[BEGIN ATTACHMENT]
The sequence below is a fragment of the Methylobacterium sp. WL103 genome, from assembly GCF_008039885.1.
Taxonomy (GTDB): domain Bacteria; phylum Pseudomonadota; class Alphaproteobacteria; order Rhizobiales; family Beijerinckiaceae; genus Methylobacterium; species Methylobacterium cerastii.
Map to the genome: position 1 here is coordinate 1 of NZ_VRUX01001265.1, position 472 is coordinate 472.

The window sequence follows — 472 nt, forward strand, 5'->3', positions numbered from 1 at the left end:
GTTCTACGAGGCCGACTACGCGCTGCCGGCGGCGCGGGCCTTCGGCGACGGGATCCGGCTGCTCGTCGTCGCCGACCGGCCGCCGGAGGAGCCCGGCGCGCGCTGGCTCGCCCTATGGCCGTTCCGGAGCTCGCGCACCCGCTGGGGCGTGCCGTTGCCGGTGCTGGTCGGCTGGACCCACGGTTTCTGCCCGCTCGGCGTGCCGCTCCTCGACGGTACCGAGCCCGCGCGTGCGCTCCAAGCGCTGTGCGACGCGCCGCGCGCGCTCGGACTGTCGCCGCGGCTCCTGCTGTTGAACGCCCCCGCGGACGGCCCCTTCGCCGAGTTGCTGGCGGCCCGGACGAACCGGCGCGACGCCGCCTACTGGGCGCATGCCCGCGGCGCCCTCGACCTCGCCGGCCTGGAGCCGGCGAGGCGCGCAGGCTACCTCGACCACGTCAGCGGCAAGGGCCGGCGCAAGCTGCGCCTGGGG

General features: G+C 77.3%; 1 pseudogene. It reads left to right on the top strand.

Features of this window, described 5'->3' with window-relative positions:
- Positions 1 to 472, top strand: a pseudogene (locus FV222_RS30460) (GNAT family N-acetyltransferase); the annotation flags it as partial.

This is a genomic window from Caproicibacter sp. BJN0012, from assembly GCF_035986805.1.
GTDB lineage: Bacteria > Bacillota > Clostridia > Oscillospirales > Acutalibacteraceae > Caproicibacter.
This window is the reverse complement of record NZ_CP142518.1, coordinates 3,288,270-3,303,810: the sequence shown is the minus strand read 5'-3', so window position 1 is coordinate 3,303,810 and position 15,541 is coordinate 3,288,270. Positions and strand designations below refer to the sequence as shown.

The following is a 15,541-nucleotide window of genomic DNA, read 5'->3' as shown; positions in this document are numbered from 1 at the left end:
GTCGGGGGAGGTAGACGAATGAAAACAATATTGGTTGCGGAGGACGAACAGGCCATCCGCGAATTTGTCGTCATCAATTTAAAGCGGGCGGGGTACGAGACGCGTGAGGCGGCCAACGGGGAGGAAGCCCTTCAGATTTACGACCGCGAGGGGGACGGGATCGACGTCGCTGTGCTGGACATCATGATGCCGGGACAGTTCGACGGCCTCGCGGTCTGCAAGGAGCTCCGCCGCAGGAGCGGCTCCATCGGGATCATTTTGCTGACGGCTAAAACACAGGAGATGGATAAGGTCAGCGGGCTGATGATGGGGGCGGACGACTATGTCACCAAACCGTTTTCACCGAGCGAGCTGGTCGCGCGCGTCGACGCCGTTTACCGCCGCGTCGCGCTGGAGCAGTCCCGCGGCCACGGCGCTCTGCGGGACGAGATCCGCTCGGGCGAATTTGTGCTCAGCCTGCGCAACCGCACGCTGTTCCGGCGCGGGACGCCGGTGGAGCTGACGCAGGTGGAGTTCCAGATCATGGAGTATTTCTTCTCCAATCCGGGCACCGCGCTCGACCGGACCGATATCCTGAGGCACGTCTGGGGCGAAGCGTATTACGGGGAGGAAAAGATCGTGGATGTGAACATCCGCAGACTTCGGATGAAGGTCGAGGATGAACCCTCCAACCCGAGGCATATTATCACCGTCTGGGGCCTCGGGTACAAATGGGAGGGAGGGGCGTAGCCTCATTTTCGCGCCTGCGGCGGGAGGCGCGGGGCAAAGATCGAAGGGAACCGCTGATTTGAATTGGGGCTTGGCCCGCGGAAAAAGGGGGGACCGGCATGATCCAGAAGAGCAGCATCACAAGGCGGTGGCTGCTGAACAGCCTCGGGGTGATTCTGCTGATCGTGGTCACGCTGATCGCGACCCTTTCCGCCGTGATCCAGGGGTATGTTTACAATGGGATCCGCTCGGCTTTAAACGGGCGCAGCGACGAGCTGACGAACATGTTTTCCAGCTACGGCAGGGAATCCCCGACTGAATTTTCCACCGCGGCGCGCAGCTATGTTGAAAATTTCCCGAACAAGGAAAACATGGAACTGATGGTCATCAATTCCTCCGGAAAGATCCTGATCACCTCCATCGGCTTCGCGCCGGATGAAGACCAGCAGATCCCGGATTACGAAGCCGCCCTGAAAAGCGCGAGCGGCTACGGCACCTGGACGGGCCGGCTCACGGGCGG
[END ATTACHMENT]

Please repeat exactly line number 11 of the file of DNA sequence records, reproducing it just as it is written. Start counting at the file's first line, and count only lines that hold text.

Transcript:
This window is the reverse complement of record NZ_CP142518.1, coordinates 3,288,270-3,303,810: the sequence shown is the minus strand read 5'-3', so window position 1 is coordinate 3,303,810 and position 15,541 is coordinate 3,288,270. Positions and strand designations below refer to the sequence as shown.